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Experience in New Jersey showed programs faltered without strong leaders
Effective leadership is crucial to the success of initiatives like implementing a nurse residency program in a post-acute care (PAC) setting. These programs can be a valuable asset for recruiting, educating, and retaining nurses in a healthcare environment that’s increasingly in need of skilled and knowledgeable staff.
The New Jersey Action Coalition (NJAC) launched a statewide nurse residency program in 2014, achieving a retention rate of 86%. New nurses and their experienced preceptors attended interactive, in-person education. Preceptors then applied their new knowledge to helping their new nurses become competent and engaged. The success of their experiences depended on many things; a nurse leader who championed the program in the clinical setting was often a linchpin.
Effective leaders elucidated the benefits of participation to administration and staff, justifying the expense of sending nurses to the program. Continuing leadership ensured new nurses and preceptors were given time to attend class and to meet regularly, and were given encouragement when difficulties arose.
Perhaps even more importantly, wise nurse leaders were open to ideas that participating nurses brought back to the workplace. For a facility to benefit fully from the education, it had to be willing to embrace fresh strategies.
In the NJAC experience, it became clear that when a nurse leader resigned, the program often lost its main advocate. Negative effects were seen in reduced attendance and support for nurse resident/preceptor activities at the facility, such as performance improvement project work. Nurse leaders provide preceptors with the organizational support for what can be a stressful role. Leadership is also required for the maintenance of a healthy work environment in order to retain nurses.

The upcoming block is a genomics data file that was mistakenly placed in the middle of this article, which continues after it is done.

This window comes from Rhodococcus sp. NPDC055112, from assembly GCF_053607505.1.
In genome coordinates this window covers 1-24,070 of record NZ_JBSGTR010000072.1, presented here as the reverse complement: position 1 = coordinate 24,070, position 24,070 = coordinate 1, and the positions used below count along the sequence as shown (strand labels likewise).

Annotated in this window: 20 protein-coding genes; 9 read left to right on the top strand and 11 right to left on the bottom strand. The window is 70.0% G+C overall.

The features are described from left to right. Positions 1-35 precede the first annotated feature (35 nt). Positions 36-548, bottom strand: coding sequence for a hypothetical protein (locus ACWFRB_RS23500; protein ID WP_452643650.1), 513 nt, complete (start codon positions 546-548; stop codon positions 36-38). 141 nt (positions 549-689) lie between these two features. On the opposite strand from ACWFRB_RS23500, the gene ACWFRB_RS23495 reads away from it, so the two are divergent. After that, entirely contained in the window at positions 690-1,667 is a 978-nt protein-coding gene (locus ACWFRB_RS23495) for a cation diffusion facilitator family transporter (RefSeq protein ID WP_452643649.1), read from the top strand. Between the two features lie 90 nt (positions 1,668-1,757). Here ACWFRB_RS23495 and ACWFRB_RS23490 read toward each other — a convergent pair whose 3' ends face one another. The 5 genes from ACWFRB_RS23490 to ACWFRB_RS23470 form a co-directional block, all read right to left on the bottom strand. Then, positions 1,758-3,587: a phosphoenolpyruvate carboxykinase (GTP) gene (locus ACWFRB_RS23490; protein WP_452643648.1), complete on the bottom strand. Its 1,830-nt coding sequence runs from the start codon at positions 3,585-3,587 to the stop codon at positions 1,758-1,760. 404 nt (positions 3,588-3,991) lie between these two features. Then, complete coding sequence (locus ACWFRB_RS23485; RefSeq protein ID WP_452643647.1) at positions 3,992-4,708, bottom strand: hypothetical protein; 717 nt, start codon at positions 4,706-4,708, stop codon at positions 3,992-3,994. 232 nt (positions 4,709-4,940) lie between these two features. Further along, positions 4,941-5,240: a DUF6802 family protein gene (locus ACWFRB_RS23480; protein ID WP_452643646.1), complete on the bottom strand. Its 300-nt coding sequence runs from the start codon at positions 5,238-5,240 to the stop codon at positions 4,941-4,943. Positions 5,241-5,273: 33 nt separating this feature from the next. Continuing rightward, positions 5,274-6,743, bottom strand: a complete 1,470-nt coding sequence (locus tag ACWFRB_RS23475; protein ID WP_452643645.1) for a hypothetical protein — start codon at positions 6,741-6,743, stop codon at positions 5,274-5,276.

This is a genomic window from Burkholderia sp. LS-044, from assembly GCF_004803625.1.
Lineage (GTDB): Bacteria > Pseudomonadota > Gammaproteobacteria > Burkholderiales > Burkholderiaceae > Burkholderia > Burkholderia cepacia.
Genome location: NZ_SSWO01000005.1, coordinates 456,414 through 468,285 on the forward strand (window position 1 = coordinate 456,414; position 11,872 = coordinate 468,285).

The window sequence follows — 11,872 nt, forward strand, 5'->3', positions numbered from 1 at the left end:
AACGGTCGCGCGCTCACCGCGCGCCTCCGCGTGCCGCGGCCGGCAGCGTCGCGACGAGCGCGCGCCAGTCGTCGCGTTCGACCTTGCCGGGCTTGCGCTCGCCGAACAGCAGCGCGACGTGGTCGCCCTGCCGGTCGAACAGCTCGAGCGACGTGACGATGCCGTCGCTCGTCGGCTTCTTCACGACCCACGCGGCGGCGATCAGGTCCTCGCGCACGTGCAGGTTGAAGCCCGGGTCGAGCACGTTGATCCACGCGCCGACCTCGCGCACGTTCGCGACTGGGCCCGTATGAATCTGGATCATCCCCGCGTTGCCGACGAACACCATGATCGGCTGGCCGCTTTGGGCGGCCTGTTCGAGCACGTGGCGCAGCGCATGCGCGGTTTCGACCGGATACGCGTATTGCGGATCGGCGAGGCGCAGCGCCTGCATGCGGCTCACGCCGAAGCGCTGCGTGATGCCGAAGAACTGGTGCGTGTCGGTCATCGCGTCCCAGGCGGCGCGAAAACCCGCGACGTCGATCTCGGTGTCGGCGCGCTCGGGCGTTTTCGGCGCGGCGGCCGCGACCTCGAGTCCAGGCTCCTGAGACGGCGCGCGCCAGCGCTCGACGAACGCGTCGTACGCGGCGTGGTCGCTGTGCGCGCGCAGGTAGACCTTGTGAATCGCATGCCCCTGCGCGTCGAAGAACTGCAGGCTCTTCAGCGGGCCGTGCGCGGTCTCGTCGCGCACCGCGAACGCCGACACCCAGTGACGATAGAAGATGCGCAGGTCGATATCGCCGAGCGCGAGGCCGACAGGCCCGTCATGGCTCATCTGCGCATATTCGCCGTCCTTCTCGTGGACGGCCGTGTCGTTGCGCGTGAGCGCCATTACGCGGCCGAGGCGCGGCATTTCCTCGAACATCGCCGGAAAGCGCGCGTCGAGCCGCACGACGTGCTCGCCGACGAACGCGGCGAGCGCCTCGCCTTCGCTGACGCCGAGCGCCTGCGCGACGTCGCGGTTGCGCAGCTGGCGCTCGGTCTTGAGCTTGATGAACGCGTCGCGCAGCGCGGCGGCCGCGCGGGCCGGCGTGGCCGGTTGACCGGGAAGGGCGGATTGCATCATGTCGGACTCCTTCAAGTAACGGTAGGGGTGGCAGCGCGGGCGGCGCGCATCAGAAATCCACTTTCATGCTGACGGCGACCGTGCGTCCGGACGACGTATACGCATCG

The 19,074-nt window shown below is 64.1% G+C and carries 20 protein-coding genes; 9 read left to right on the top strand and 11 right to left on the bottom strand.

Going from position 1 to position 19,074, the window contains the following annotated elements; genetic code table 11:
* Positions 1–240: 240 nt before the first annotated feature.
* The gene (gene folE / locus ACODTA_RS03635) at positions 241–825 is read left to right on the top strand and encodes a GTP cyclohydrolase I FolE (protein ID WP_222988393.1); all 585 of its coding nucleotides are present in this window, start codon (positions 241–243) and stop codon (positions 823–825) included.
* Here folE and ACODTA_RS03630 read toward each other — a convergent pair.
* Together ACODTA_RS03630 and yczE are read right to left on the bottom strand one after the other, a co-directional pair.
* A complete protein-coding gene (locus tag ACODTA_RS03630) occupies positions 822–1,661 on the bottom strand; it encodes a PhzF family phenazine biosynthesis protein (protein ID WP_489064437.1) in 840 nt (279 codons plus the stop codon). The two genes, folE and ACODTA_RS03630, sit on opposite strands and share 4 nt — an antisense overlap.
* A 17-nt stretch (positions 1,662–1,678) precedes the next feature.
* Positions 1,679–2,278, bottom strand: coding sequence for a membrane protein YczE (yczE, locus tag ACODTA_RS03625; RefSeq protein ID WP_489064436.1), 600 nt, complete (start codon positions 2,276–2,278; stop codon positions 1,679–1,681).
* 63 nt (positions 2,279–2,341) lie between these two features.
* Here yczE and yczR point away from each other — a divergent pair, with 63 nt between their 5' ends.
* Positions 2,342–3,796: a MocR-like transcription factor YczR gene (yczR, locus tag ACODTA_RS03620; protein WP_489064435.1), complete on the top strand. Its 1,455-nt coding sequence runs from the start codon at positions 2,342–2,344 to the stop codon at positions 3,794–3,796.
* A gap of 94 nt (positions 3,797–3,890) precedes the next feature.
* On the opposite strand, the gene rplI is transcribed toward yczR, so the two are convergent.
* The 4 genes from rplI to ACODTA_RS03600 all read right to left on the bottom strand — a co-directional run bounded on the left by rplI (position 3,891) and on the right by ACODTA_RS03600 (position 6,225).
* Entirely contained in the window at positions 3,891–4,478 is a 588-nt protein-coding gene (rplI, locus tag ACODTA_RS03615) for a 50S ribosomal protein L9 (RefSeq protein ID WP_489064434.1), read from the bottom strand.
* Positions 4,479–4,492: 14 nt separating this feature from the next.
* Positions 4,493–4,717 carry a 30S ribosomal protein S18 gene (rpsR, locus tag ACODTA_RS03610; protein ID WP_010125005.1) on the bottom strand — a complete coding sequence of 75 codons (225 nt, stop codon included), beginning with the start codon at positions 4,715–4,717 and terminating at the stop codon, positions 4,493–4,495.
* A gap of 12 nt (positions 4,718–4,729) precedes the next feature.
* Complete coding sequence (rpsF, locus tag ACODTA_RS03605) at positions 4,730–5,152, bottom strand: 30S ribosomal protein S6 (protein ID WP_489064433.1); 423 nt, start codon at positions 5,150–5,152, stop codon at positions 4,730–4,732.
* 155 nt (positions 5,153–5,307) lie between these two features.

Qualitative research completed during the project revealed that new nurses clearly see the need for robust leadership. Their comments about the needs of PACs yielded a desire for “visionary, hands-on management” and “teamwork, respect, and kindness between colleagues.” Such insights from new nurses indicate that PACs are ripe for organizational culture change through imaginative and innovative leadership.
NJAC offers this advice for nurse leaders considering a nurse residency program:
- Know your costs for vacant positions (from overtime to onboarding). Quantifying savings achieved by improving retention via a residency program substantiates the return on investment.
- Choose preceptors wisely. Look for knowledge, skill, ability to use clinical teaching strategies, and dedication to helping nurses thrive. The importance for a good fit between preceptor and nurse resident was apparent in the NJAC experience and identified by Moore & Cagle (2012) and Richards & Bowles (2012). Once preceptors are chosen, invest in their education. Remember, precepting requires that even the most expert nurses acquire a new set of skills.
- Dedicate resources for success: time; space; supplies and computer/Internet access. Enlist other professionals, such as therapists, who have much to offer a novice nurse. Modify policies, job descriptions, and clinical assignments as needed.
- Prepare for bumps in the road and stay actively involved. Check in regularly with preceptors and new nurses to offer advice, problem solving, praise, and inspiration.
- Explore the wealth of literature available. NJAC and Rutgers School of Nursing have just published Developing a Residency in Post-Acute Care. Its guidance on implementing a residency program and detailed lesson plans will be valuable to nurse leaders/educators working with new nurses.
- Once the new nurse is ready for new challenges, identify opportunities such as committee membership and performance improvement projects to enhance developing professionalism, meaningful engagement, and retention.
One of the often-quoted pearls of wisdom stressed to nurses in the NJAC program is to “lead from wherever you are.” Implementing a nurse residency program is one way for PAC leaders to do just that. The rewards will be worth the voyage through uncharted waters.
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